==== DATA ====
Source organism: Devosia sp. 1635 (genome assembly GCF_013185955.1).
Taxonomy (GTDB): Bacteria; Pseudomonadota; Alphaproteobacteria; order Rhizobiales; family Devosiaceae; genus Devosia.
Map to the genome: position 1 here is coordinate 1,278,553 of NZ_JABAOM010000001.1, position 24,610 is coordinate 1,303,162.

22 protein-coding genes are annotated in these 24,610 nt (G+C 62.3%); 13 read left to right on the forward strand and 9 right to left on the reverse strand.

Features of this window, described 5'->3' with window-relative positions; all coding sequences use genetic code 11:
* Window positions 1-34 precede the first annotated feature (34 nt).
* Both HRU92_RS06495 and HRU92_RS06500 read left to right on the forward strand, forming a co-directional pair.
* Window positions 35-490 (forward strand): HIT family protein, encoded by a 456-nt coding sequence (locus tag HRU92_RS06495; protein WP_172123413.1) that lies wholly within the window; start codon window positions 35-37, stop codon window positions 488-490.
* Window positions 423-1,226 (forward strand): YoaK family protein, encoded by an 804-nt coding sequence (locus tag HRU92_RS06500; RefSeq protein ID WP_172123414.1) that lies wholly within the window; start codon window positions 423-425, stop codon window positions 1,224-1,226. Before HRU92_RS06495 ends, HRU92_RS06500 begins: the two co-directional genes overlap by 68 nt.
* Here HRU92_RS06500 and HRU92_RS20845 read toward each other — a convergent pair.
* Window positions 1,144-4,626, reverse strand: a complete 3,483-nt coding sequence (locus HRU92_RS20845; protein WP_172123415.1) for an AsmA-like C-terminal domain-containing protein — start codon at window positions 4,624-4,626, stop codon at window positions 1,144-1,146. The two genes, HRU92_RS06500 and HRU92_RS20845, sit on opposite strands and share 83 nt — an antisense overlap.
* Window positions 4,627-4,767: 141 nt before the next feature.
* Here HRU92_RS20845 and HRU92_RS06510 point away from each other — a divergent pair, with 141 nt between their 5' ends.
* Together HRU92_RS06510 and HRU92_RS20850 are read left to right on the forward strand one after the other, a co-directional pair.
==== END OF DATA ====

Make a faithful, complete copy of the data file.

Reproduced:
Source organism: Devosia sp. 1635 (genome assembly GCF_013185955.1).
Taxonomy (GTDB): Bacteria; Pseudomonadota; Alphaproteobacteria; order Rhizobiales; family Devosiaceae; genus Devosia.
Map to the genome: position 1 here is coordinate 1,278,553 of NZ_JABAOM010000001.1, position 24,610 is coordinate 1,303,162.

22 protein-coding genes are annotated in these 24,610 nt (G+C 62.3%); 13 read left to right on the forward strand and 9 right to left on the reverse strand.

Features of this window, described 5'->3' with window-relative positions; all coding sequences use genetic code 11:
* Window positions 1-34 precede the first annotated feature (34 nt).
* Both HRU92_RS06495 and HRU92_RS06500 read left to right on the forward strand, forming a co-directional pair.
* Window positions 35-490 (forward strand): HIT family protein, encoded by a 456-nt coding sequence (locus tag HRU92_RS06495; protein WP_172123413.1) that lies wholly within the window; start codon window positions 35-37, stop codon window positions 488-490.
* Window positions 423-1,226 (forward strand): YoaK family protein, encoded by an 804-nt coding sequence (locus tag HRU92_RS06500; RefSeq protein ID WP_172123414.1) that lies wholly within the window; start codon window positions 423-425, stop codon window positions 1,224-1,226. Before HRU92_RS06495 ends, HRU92_RS06500 begins: the two co-directional genes overlap by 68 nt.
* Here HRU92_RS06500 and HRU92_RS20845 read toward each other — a convergent pair.
* Window positions 1,144-4,626, reverse strand: a complete 3,483-nt coding sequence (locus HRU92_RS20845; protein WP_172123415.1) for an AsmA-like C-terminal domain-containing protein — start codon at window positions 4,624-4,626, stop codon at window positions 1,144-1,146. The two genes, HRU92_RS06500 and HRU92_RS20845, sit on opposite strands and share 83 nt — an antisense overlap.
* Window positions 4,627-4,767: 141 nt before the next feature.
* Here HRU92_RS20845 and HRU92_RS06510 point away from each other — a divergent pair, with 141 nt between their 5' ends.
* Together HRU92_RS06510 and HRU92_RS20850 are read left to right on the forward strand one after the other, a co-directional pair.